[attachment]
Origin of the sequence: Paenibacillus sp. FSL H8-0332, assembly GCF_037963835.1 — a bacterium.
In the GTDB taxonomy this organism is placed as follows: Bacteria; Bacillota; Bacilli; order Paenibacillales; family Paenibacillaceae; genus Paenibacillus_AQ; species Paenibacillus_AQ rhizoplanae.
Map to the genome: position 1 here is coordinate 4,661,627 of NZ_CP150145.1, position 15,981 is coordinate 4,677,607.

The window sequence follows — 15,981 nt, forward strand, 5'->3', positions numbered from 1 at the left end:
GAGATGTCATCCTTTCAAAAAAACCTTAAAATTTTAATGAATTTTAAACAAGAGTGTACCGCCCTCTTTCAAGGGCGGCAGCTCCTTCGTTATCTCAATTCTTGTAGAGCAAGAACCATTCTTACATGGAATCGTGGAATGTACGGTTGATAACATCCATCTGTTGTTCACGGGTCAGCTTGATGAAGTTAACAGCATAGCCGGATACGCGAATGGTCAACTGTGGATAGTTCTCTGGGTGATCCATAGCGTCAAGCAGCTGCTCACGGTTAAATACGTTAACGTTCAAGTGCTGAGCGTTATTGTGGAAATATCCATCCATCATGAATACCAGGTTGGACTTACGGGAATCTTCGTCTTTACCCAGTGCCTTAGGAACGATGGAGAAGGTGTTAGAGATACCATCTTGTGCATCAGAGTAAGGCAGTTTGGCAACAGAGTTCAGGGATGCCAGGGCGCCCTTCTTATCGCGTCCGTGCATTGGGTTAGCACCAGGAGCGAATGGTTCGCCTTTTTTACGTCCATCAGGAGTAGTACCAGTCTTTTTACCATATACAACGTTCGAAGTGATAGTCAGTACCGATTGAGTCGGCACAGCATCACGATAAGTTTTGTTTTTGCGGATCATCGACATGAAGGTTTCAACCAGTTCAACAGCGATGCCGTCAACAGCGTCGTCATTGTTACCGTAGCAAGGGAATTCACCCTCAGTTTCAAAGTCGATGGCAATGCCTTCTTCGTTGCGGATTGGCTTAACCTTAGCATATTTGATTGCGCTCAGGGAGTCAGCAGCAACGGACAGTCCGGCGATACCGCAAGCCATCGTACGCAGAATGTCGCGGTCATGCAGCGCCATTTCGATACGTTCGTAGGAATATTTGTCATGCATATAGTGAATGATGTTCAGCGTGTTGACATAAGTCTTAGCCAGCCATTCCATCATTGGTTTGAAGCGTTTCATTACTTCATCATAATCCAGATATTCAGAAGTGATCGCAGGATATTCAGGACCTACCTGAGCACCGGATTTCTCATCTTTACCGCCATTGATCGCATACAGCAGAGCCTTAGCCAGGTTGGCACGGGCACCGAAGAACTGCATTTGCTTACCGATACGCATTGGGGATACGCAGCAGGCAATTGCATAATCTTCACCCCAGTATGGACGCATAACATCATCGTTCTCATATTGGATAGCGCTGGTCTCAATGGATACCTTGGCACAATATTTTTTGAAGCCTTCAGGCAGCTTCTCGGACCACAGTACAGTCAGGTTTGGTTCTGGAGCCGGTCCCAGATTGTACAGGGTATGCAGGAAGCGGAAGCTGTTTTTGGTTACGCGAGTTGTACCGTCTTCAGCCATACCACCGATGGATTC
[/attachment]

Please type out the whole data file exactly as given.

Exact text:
Origin of the sequence: Paenibacillus sp. FSL H8-0332, assembly GCF_037963835.1 — a bacterium.
In the GTDB taxonomy this organism is placed as follows: Bacteria; Bacillota; Bacilli; order Paenibacillales; family Paenibacillaceae; genus Paenibacillus_AQ; species Paenibacillus_AQ rhizoplanae.
Map to the genome: position 1 here is coordinate 4,661,627 of NZ_CP150145.1, position 15,981 is coordinate 4,677,607.

The window sequence follows — 15,981 nt, forward strand, 5'->3', positions numbered from 1 at the left end:
GAGATGTCATCCTTTCAAAAAAACCTTAAAATTTTAATGAATTTTAAACAAGAGTGTACCGCCCTCTTTCAAGGGCGGCAGCTCCTTCGTTATCTCAATTCTTGTAGAGCAAGAACCATTCTTACATGGAATCGTGGAATGTACGGTTGATAACATCCATCTGTTGTTCACGGGTCAGCTTGATGAAGTTAACAGCATAGCCGGATACGCGAATGGTCAACTGTGGATAGTTCTCTGGGTGATCCATAGCGTCAAGCAGCTGCTCACGGTTAAATACGTTAACGTTCAAGTGCTGAGCGTTATTGTGGAAATATCCATCCATCATGAATACCAGGTTGGACTTACGGGAATCTTCGTCTTTACCCAGTGCCTTAGGAACGATGGAGAAGGTGTTAGAGATACCATCTTGTGCATCAGAGTAAGGCAGTTTGGCAACAGAGTTCAGGGATGCCAGGGCGCCCTTCTTATCGCGTCCGTGCATTGGGTTAGCACCAGGAGCGAATGGTTCGCCTTTTTTACGTCCATCAGGAGTAGTACCAGTCTTTTTACCATATACAACGTTCGAAGTGATAGTCAGTACCGATTGAGTCGGCACAGCATCACGATAAGTTTTGTTTTTGCGGATCATCGACATGAAGGTTTCAACCAGTTCAACAGCGATGCCGTCAACAGCGTCGTCATTGTTACCGTAGCAAGGGAATTCACCCTCAGTTTCAAAGTCGATGGCAATGCCTTCTTCGTTGCGGATTGGCTTAACCTTAGCATATTTGATTGCGCTCAGGGAGTCAGCAGCAACGGACAGTCCGGCGATACCGCAAGCCATCGTACGCAGAATGTCGCGGTCATGCAGCGCCATTTCGATACGTTCGTAGGAATATTTGTCATGCATATAGTGAATGATGTTCAGCGTGTTGACATAAGTCTTAGCCAGCCATTCCATCATTGGTTTGAAGCGTTTCATTACTTCATCATAATCCAGATATTCAGAAGTGATCGCAGGATATTCAGGACCTACCTGAGCACCGGATTTCTCATCTTTACCGCCATTGATCGCATACAGCAGAGCCTTAGCCAGGTTGGCACGGGCACCGAAGAACTGCATTTGCTTACCGATACGCATTGGGGATACGCAGCAGGCAATTGCATAATCTTCACCCCAGTATGGACGCATAACATCATCGTTCTCATATTGGATAGCGCTGGTCTCAATGGATACCTTGGCACAATATTTTTTGAAGCCTTCAGGCAGCTTCTCGGACCACAGTACAGTCAGGTTTGGTTCTGGAGCCGGTCCCAGATTGTACAGGGTATGCAGGAAGCGGAAGCTGTTTTTGGTTACGCGAGTTGTACCGTCTTCAGCCATACCACCGATGGATTC